By Dale McFeatters
The whole thing may yet come crashing down like the proverbial house of cards, but President Barack Obama's "leading from the rear" strategy has appeared to pay off in Libya; we are on track to depart Iraq at the end of next month, and it's a good bet many Americans don't care what happens there after we leave; and the Obama administration, with Osama bin Laden and his top aides dead, may yet successfully extricate the U.S. from Afghanistan.
All of these developments have left Republicans without one of their major campaign talking points: Democrats are soft on national security; Republicans are not.
Perhaps that explains why some of the GOP presidential candidates are needlessly bellicose on the question of Iran and its drawn-out quest to build a nuclear weapon.
Newt Gingrich was especially belligerent, vowing "maximum covert operations ... including taking out their scientists, including breaking up their systems. All of it covertly, all of it deniable," therefore guaranteeing that any operation the Iranians can blame on us is neither covert nor deniable.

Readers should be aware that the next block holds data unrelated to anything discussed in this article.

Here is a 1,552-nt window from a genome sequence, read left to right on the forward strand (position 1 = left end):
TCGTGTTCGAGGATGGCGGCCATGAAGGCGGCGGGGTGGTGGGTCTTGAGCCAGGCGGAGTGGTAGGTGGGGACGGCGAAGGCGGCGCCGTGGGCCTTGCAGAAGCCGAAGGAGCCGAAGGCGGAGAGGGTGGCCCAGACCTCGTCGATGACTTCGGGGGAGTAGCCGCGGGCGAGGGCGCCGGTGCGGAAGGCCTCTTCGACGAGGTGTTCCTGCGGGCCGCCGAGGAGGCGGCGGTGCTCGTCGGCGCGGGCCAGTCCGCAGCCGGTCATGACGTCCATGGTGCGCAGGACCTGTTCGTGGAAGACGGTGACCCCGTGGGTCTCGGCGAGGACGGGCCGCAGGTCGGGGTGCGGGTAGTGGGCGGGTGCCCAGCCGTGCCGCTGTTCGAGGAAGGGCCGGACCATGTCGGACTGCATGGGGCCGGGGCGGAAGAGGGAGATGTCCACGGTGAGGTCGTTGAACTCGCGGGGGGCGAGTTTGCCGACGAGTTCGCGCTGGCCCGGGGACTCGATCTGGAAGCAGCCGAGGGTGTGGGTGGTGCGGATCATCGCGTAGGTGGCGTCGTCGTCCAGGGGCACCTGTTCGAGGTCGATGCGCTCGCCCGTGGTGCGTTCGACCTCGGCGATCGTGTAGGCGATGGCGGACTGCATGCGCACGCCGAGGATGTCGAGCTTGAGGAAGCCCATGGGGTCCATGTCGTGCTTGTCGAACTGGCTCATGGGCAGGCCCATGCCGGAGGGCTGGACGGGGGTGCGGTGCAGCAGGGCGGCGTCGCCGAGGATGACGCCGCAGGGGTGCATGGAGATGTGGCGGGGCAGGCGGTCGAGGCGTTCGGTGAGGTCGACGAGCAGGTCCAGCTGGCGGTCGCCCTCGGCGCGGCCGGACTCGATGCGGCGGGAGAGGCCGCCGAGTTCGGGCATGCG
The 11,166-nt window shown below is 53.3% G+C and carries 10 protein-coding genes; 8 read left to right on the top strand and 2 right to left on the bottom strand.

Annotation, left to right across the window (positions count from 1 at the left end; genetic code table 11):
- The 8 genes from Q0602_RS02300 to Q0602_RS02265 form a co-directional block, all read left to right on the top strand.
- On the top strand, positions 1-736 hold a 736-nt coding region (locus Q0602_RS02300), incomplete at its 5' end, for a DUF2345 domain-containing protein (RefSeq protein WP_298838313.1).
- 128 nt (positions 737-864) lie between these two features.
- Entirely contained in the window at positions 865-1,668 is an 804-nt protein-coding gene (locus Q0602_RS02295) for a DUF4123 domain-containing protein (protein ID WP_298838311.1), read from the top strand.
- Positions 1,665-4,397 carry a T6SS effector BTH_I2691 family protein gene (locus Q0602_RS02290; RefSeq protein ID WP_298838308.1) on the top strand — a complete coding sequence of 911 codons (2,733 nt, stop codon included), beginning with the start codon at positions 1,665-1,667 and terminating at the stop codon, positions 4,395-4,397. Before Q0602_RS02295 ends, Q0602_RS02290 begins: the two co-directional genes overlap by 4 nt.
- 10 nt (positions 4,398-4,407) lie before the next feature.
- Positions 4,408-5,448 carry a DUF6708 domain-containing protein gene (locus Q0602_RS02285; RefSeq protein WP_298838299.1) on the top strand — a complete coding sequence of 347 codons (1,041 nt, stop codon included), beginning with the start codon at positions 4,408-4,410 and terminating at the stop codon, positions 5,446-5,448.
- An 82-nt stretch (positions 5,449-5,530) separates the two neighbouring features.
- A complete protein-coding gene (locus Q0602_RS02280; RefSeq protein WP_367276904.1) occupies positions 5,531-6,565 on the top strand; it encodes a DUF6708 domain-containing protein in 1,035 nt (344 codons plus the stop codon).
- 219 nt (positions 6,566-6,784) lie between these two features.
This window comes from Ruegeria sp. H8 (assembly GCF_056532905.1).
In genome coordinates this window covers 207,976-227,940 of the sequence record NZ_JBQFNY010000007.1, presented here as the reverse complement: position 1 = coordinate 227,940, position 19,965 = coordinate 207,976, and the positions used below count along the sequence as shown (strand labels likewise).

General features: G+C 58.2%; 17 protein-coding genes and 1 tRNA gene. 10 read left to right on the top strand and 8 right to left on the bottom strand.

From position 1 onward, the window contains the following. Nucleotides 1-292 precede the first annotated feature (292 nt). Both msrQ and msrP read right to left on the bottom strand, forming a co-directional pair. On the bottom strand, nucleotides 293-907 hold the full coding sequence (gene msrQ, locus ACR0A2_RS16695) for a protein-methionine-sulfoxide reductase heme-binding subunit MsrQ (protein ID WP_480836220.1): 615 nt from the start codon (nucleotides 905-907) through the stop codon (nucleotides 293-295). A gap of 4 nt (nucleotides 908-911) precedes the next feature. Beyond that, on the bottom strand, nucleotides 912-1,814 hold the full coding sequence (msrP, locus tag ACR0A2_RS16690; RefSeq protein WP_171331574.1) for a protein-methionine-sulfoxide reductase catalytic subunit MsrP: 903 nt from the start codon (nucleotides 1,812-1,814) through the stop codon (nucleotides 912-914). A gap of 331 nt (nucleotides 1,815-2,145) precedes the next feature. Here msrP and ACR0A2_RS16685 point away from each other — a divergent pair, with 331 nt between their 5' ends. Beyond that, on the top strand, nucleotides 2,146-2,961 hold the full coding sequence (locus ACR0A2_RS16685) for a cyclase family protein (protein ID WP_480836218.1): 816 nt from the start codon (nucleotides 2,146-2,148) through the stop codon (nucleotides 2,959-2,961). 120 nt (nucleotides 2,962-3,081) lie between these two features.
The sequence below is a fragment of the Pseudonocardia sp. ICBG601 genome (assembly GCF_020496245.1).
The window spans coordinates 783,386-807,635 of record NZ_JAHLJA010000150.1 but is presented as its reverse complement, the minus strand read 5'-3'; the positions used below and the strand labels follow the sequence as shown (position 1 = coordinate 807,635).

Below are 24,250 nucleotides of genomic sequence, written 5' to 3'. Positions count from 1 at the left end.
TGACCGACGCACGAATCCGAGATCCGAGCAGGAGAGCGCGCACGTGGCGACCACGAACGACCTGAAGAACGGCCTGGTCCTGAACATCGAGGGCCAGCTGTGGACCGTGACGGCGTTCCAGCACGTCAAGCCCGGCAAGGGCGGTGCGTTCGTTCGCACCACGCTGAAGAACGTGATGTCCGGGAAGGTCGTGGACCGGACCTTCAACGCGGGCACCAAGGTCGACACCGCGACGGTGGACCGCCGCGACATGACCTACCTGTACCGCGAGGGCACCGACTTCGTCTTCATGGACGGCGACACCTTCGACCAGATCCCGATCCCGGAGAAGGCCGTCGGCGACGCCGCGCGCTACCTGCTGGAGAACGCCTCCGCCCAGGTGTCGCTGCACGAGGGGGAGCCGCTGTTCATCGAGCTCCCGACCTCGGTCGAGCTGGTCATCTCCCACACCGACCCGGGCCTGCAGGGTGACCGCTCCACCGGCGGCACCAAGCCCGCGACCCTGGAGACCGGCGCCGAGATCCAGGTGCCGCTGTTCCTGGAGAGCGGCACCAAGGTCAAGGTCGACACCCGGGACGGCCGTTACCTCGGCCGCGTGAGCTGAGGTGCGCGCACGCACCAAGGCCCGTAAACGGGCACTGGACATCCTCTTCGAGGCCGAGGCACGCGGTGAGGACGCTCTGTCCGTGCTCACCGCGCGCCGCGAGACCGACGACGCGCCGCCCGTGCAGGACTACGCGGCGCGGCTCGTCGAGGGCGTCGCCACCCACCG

At the same debate, Mitt Romney urged crippling sanctions ― most of which are already in place ― and supporting the insurgents to encourage regime change, even though open U.S. support only plays into regime arguments that the rebels are tools of the West. Said Romney: "If all else fails, if after all the work we have done, there is nothing else besides take military action, then of course you take military action."
By "military action," Romney means a war, our third in 10 years. And it would not be clean, surgical strikes from the sky. Iran has been arming for just such a confrontation for years. A serious military takedown would require, to use the current cliche, "boots on the ground." Only Ron Paul made the point that, according to the Constitution, Congress is supposed to have the final say on these matters.
The Republicans have been trying to outbid each other in support for Israel. We would, of course, defend Israel from any attack, but the government of Benjamin Netanyahu has openly discussed a pre-emptive strike against Iran's by-now-well-fortified nuclear facilities. This is perilously close to granting another country the power to declare war on our behalf.
As the Washington Post's Mideast expert, columnist David Ignatius, wrote, "The danger is that if the other side feels the conflict has already started, it will feel compelled to retaliate."
The Republicans, overwhelmed by their campaign rhetoric, should take care not to goad the Iranians into doing something stupid. The Iranians have been meddlesome, troublesome and prone to over-the-top rhetoric, but they have not been stupid ― at least, so far.
Dale McFeatters is an editorial writer of Scripps Howard News Service (www.scrippsnews.com).